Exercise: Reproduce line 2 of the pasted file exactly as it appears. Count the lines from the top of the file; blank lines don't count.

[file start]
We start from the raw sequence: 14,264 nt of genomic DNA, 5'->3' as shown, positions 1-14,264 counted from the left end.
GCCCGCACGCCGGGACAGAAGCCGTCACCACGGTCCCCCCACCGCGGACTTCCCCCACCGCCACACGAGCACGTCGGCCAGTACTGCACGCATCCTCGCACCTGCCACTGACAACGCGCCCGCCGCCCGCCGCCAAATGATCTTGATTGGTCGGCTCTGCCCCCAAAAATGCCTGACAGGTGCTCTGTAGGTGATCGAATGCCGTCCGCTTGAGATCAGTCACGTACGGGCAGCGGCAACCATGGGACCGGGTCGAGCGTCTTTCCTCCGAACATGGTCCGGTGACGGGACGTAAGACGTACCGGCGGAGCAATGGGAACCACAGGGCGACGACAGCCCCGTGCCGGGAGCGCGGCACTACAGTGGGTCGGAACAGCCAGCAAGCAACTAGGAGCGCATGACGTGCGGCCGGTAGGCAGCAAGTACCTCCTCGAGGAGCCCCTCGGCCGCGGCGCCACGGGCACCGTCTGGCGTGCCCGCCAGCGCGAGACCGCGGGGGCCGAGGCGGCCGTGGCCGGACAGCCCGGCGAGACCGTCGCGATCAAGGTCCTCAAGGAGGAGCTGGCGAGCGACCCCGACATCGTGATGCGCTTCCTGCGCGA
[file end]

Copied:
GCCCGCACGCCGGGACAGAAGCCGTCACCACGGTCCCCCCACCGCGGACTTCCCCCACCGCCACACGAGCACGTCGGCCAGTACTGCACGCATCCTCGCACCTGCCACTGACAACGCGCCCGCCGCCCGCCGCCAAATGATCTTGATTGGTCGGCTCTGCCCCCAAAAATGCCTGACAGGTGCTCTGTAGGTGATCGAATGCCGTCCGCTTGAGATCAGTCACGTACGGGCAGCGGCAACCATGGGACCGGGTCGAGCGTCTTTCCTCCGAACATGGTCCGGTGACGGGACGTAAGACGTACCGGCGGAGCAATGGGAACCACAGGGCGACGACAGCCCCGTGCCGGGAGCGCGGCACTACAGTGGGTCGGAACAGCCAGCAAGCAACTAGGAGCGCATGACGTGCGGCCGGTAGGCAGCAAGTACCTCCTCGAGGAGCCCCTCGGCCGCGGCGCCACGGGCACCGTCTGGCGTGCCCGCCAGCGCGAGACCGCGGGGGCCGAGGCGGCCGTGGCCGGACAGCCCGGCGAGACCGTCGCGATCAAGGTCCTCAAGGAGGAGCTGGCGAGCGACCCCGACATCGTGATGCGCTTCCTGCGCGA